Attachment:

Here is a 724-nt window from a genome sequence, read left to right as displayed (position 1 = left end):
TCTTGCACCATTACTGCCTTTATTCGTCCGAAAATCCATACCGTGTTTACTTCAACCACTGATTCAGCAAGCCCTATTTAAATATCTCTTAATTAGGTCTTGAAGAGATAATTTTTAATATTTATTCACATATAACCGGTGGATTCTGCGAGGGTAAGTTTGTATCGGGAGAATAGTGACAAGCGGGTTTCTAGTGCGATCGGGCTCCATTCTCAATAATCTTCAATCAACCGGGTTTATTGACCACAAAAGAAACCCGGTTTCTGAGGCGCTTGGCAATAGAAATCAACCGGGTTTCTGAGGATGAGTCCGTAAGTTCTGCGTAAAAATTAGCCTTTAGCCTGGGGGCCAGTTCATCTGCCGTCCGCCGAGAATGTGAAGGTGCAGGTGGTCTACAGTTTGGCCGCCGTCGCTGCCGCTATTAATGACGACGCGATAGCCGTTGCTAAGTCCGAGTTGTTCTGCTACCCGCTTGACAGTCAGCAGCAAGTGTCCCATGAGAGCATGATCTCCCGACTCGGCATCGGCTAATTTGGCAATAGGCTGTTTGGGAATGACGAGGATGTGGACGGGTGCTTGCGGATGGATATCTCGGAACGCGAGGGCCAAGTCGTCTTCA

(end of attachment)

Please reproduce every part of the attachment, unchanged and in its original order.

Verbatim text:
Here is a 724-nt window from a genome sequence, read left to right as displayed (position 1 = left end):
TCTTGCACCATTACTGCCTTTATTCGTCCGAAAATCCATACCGTGTTTACTTCAACCACTGATTCAGCAAGCCCTATTTAAATATCTCTTAATTAGGTCTTGAAGAGATAATTTTTAATATTTATTCACATATAACCGGTGGATTCTGCGAGGGTAAGTTTGTATCGGGAGAATAGTGACAAGCGGGTTTCTAGTGCGATCGGGCTCCATTCTCAATAATCTTCAATCAACCGGGTTTATTGACCACAAAAGAAACCCGGTTTCTGAGGCGCTTGGCAATAGAAATCAACCGGGTTTCTGAGGATGAGTCCGTAAGTTCTGCGTAAAAATTAGCCTTTAGCCTGGGGGCCAGTTCATCTGCCGTCCGCCGAGAATGTGAAGGTGCAGGTGGTCTACAGTTTGGCCGCCGTCGCTGCCGCTATTAATGACGACGCGATAGCCGTTGCTAAGTCCGAGTTGTTCTGCTACCCGCTTGACAGTCAGCAGCAAGTGTCCCATGAGAGCATGATCTCCCGACTCGGCATCGGCTAATTTGGCAATAGGCTGTTTGGGAATGACGAGGATGTGGACGGGTGCTTGCGGATGGATATCTCGGAACGCGAGGGCCAAGTCGTCTTCA